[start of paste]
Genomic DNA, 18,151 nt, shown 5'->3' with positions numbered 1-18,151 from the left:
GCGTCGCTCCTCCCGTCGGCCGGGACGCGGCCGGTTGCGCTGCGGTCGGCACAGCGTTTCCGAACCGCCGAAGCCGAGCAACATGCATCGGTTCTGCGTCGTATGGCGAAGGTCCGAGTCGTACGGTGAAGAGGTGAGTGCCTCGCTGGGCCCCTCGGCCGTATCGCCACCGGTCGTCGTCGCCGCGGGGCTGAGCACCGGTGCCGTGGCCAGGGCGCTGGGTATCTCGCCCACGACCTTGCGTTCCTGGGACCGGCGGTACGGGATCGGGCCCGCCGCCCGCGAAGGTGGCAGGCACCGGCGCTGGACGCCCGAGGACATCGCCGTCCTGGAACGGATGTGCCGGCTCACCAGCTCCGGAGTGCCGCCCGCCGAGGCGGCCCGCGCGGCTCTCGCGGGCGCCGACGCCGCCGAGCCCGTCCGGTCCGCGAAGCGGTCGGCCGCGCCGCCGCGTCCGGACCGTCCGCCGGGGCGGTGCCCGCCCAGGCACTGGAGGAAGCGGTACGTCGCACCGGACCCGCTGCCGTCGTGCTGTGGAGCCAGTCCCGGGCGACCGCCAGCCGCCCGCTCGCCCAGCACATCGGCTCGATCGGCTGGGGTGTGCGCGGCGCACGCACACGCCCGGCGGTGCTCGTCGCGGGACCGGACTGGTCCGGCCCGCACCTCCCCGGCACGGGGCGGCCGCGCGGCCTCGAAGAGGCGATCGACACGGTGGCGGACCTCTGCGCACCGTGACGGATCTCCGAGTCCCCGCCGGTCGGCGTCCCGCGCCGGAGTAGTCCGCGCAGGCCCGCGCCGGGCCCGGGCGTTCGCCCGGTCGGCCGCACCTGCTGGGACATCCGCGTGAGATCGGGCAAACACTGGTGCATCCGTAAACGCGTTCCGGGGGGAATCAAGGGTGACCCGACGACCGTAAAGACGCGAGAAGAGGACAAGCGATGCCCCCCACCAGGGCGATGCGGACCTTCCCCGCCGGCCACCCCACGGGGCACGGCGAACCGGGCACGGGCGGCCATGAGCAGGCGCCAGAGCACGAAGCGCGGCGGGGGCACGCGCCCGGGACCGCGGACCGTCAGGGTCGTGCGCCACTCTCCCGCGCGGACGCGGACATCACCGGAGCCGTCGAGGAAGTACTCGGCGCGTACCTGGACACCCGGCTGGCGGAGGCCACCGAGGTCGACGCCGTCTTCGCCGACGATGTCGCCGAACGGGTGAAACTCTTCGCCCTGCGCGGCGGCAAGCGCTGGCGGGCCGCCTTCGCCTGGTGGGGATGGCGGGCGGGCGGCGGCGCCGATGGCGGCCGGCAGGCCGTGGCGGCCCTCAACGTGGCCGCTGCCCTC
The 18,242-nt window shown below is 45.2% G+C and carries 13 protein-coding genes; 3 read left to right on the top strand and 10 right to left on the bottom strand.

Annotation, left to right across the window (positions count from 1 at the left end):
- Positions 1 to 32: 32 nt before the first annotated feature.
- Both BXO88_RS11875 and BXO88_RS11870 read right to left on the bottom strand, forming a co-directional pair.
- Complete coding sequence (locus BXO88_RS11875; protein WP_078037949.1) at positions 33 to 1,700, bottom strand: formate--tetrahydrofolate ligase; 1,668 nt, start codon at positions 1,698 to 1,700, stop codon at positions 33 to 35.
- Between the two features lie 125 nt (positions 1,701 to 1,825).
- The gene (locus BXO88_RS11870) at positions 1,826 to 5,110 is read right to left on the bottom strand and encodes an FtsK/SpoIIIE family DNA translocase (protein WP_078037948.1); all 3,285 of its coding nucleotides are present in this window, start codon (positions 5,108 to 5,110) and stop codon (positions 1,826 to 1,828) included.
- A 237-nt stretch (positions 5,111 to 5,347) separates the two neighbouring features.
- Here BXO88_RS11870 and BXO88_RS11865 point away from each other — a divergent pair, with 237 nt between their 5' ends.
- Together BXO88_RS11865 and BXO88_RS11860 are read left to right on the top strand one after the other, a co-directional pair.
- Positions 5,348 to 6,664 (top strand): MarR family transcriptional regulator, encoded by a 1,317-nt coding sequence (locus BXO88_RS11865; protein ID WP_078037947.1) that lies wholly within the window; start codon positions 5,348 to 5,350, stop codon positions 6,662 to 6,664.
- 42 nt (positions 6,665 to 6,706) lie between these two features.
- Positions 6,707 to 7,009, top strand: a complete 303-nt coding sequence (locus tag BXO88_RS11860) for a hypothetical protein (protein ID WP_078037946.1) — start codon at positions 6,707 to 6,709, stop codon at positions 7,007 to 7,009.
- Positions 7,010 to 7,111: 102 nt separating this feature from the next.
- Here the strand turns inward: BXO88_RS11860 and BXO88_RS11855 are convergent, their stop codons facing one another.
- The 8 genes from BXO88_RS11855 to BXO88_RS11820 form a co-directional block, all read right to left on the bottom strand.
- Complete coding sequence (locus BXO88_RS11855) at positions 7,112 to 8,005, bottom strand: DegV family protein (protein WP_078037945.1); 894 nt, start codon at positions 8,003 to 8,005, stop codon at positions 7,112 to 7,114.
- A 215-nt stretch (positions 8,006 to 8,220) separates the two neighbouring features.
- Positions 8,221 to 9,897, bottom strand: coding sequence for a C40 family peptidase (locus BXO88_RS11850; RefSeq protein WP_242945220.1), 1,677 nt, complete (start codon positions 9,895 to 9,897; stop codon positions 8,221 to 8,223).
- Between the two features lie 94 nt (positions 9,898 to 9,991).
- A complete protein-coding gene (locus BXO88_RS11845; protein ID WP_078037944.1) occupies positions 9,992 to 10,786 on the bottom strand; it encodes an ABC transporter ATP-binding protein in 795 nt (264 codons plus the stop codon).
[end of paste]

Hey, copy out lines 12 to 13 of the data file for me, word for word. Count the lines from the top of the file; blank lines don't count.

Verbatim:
- Together BXO88_RS11865 and BXO88_RS11860 are read left to right on the top strand one after the other, a co-directional pair.
- Positions 5,348 to 6,664 (top strand): MarR family transcriptional regulator, encoded by a 1,317-nt coding sequence (locus BXO88_RS11865; protein ID WP_078037947.1) that lies wholly within the window; start codon positions 5,348 to 5,350, stop codon positions 6,662 to 6,664.